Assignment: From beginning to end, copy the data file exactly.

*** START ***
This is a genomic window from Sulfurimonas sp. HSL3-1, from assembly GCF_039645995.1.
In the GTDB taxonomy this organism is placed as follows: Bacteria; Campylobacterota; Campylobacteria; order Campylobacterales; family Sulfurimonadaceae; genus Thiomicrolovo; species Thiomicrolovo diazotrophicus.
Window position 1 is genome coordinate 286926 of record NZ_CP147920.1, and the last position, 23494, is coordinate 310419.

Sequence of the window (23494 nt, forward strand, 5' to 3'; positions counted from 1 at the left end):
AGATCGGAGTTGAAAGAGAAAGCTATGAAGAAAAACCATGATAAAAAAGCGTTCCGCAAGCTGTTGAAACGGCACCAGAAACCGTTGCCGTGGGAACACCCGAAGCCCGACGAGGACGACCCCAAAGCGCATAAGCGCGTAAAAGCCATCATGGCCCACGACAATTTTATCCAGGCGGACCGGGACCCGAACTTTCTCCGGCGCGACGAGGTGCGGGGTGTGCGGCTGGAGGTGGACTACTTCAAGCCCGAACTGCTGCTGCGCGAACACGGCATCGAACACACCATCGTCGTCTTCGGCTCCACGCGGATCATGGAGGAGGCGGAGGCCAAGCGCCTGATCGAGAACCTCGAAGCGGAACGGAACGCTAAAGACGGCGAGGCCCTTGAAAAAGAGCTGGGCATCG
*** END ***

This is a genomic window from Sulfurimonas sp. HSL3-1, from assembly GCF_039645995.1.
In the GTDB taxonomy this organism is placed as follows: Bacteria; Campylobacterota; Campylobacteria; order Campylobacterales; family Sulfurimonadaceae; genus Thiomicrolovo; species Thiomicrolovo diazotrophicus.
Window position 1 is genome coordinate 286926 of record NZ_CP147920.1, and the last position, 23494, is coordinate 310419.

Sequence of the window (23494 nt, forward strand, 5' to 3'; positions counted from 1 at the left end):
AGATCGGAGTTGAAAGAGAAAGCTATGAAGAAAAACCATGATAAAAAAGCGTTCCGCAAGCTGTTGAAACGGCACCAGAAACCGTTGCCGTGGGAACACCCGAAGCCCGACGAGGACGACCCCAAAGCGCATAAGCGCGTAAAAGCCATCATGGCCCACGACAATTTTATCCAGGCGGACCGGGACCCGAACTTTCTCCGGCGCGACGAGGTGCGGGGTGTGCGGCTGGAGGTGGACTACTTCAAGCCCGAACTGCTGCTGCGCGAACACGGCATCGAACACACCATCGTCGTCTTCGGCTCCACGCGGATCATGGAGGAGGCGGAGGCCAAGCGCCTGATCGAGAACCTCGAAGCGGAACGGAACGCTAAAGACGGCGAGGCCCTTGAAAAAGAGCTGGGCATCG